How to Convert Password Protected PDF Files to Word
By Ray Dallas
A PDF is a file created with an Adobe Acrobat plug-in, and the format is meant to ensure that a file remains unaltered and appears roughly the same on screen as on paper, according to the website FileInfo. By converting a PDF file to a Word document you are undoing that work, in a sense, and making the document mutable once again. There are several free online applications that allow you to make this conversion, but in order to convert a password-protected PDF you will also need to know the PDF's password and use a password-removal program.
Removing the Password
Navigate to a PDF password-removal site, or download free PDF password-removal software if you do not already have such software installed. There are many of these sites available, and they all work in a similar way. Some prominent examples include PDF PasswordRemover.net, Easy PDF Password Remover, and FreeWare PDF unlocker (see links in "Resources").
Upload the PDF to the site or the program by pressing the "Upload" or "Add" button on the site or program. This will open a window allowing you to browse the hard drive and select the PDF.
Enter the PDF password. You have to know the password in order to remove it.
Press the "OK" or "Convert" button. The program should output an unprotected PDF.
Converting to Word
Navigate the browser to a PDF-to-Word document-conversion site. There are several such sites, including Convert PDFtoWord.net, PDF Online, and PDFtoWord.com (see links in "Resources"). These sites all have essentially the same functionality and controls.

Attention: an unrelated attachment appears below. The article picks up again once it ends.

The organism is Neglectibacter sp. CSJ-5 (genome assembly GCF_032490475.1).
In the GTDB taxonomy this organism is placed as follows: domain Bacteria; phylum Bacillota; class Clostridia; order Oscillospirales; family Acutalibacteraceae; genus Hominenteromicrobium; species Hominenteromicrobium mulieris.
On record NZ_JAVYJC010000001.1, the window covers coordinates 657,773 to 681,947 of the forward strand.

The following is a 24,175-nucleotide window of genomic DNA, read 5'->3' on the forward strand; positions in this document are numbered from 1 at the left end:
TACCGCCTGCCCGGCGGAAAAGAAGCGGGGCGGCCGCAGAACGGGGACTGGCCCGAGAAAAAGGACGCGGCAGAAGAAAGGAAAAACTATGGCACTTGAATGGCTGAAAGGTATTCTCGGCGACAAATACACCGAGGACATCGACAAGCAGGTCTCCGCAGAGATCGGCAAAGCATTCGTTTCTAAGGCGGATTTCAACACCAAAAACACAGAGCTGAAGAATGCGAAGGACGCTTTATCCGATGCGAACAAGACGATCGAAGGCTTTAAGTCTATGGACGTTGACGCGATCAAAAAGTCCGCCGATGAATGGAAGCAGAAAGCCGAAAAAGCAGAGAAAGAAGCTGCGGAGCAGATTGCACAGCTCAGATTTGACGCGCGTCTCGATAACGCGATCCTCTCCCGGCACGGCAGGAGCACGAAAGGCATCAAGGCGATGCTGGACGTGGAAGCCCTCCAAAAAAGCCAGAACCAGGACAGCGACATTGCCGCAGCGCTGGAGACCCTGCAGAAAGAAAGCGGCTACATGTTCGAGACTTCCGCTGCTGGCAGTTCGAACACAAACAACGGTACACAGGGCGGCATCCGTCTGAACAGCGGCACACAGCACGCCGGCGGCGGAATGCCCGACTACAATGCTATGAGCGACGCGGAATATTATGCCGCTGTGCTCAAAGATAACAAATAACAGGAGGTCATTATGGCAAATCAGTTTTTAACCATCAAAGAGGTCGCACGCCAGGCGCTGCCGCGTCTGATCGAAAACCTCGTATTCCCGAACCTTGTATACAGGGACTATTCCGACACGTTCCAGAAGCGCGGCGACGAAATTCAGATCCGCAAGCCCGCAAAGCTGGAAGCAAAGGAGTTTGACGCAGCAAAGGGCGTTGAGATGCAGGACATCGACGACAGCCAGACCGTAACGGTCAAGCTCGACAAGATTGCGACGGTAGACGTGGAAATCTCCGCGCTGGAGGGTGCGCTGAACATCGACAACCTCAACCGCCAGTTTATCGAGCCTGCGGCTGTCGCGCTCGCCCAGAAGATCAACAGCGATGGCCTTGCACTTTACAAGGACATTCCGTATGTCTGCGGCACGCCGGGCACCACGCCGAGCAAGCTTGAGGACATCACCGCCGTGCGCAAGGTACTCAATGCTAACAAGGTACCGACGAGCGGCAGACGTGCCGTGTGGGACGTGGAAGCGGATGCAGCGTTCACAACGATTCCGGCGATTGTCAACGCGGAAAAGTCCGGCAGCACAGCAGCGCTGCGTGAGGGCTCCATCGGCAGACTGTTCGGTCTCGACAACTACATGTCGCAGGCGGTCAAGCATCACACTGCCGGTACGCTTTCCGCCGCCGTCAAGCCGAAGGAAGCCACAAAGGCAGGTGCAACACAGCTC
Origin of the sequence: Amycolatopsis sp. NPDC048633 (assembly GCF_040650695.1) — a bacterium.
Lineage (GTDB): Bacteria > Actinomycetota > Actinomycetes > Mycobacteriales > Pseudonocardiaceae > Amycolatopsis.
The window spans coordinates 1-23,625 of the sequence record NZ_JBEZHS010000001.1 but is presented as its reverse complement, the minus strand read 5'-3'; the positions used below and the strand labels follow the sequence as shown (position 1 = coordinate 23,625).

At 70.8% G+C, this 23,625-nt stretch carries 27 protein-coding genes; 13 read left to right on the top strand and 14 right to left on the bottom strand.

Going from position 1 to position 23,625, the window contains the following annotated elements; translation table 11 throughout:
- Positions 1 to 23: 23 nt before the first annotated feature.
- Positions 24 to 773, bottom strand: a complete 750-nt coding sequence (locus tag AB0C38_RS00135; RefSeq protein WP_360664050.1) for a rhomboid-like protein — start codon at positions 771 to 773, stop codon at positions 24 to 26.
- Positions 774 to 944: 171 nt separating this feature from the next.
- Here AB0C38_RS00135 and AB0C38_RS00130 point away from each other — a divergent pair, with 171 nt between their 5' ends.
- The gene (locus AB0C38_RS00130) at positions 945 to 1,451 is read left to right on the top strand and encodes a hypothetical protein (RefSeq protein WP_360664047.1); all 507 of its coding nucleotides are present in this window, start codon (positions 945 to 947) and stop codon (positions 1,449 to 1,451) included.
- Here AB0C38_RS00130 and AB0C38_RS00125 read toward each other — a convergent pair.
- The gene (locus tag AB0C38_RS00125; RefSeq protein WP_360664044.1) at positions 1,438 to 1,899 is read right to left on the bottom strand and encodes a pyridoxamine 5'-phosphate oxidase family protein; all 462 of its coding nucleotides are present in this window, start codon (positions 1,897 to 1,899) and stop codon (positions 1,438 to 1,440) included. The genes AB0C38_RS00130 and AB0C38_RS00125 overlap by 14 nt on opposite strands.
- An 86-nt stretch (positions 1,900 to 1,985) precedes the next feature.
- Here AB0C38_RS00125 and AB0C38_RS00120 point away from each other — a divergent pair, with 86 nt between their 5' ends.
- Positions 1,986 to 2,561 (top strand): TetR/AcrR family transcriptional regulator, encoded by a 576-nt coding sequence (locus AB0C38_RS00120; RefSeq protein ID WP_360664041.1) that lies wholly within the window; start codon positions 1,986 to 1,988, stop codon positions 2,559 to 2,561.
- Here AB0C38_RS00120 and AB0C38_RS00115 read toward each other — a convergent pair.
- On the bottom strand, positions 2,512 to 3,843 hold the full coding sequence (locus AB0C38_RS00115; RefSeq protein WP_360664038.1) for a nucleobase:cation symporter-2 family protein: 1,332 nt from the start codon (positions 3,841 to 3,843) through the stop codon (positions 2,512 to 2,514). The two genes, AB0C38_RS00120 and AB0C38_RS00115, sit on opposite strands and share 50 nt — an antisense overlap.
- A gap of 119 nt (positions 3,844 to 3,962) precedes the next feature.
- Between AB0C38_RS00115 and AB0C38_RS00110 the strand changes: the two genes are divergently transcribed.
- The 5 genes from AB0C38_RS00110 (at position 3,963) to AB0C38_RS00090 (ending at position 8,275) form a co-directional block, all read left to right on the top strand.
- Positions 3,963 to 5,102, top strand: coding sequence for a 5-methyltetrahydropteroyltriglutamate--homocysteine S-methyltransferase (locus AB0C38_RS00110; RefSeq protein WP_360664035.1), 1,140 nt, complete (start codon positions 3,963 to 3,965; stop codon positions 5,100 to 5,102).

Upload the file to the site using the "Choose File" button.
Press the "Convert and Download" button. The site will then convert the file to a Word document and send it directly to your hard drive.
- No PDF-conversion program can be expected to produce perfect results, as they use algorithms to recognize patterns and roughly "guess" what the text in the document might be. The more pictures and graphics included in the PDF, the more difficult conversions is. Also, PDF files created from images (such as a scan of a document) rather than from Word files may be impossible to convert into Word.
Ray Dallas graduated with majors in journalism and English. While in Florida, he wrote freelance articles for "The Alligator" and was the copy editor and a writer for "Orange & Blue." Since moving to California, Dallas has worked as a script reader and for a talent manager, as well as taking numerous industry odd jobs.